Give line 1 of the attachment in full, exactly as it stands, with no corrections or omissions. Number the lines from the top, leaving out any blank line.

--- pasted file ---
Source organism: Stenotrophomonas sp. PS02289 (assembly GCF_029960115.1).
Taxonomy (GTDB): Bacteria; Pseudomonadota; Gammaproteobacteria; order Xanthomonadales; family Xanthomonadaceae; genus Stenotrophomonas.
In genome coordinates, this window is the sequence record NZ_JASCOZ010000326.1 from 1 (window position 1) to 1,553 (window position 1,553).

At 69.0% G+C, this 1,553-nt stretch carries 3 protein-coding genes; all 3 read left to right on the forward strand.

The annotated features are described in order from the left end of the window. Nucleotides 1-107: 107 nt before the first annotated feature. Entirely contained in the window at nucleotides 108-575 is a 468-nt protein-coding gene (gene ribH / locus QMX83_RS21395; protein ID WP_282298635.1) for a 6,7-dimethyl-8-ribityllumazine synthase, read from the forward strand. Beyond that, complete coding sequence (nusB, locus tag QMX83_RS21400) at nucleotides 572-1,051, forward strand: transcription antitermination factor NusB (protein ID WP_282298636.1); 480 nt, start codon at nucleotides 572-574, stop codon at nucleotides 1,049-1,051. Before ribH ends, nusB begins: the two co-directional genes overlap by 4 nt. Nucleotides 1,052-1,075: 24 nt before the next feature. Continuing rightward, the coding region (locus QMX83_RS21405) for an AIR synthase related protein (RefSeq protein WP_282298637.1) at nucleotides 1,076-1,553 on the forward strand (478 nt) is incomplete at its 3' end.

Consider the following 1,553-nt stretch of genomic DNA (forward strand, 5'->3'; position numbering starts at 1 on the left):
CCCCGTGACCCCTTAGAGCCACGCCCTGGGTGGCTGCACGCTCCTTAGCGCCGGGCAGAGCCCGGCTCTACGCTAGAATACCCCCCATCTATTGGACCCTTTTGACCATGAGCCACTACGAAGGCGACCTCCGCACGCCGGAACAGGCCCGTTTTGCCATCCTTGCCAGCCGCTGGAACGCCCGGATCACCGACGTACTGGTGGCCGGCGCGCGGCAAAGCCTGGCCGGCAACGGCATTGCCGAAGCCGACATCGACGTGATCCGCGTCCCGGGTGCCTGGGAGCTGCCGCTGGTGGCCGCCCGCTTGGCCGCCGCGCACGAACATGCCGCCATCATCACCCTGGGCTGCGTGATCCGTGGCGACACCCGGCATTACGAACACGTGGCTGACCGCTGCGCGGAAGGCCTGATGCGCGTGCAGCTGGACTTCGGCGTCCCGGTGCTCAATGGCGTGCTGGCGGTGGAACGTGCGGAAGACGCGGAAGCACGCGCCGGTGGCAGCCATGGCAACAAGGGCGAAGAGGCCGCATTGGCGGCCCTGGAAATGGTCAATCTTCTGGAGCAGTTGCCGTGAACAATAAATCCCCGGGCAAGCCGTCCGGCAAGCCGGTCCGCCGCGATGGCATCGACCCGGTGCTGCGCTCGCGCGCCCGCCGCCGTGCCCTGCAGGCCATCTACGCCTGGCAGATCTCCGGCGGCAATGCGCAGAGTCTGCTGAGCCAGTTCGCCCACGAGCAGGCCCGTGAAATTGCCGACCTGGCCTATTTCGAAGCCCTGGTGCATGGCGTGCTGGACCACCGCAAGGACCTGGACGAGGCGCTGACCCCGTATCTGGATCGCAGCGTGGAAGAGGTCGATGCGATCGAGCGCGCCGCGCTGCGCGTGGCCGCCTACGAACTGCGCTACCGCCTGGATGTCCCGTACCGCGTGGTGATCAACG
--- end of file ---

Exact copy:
Source organism: Stenotrophomonas sp. PS02289 (assembly GCF_029960115.1).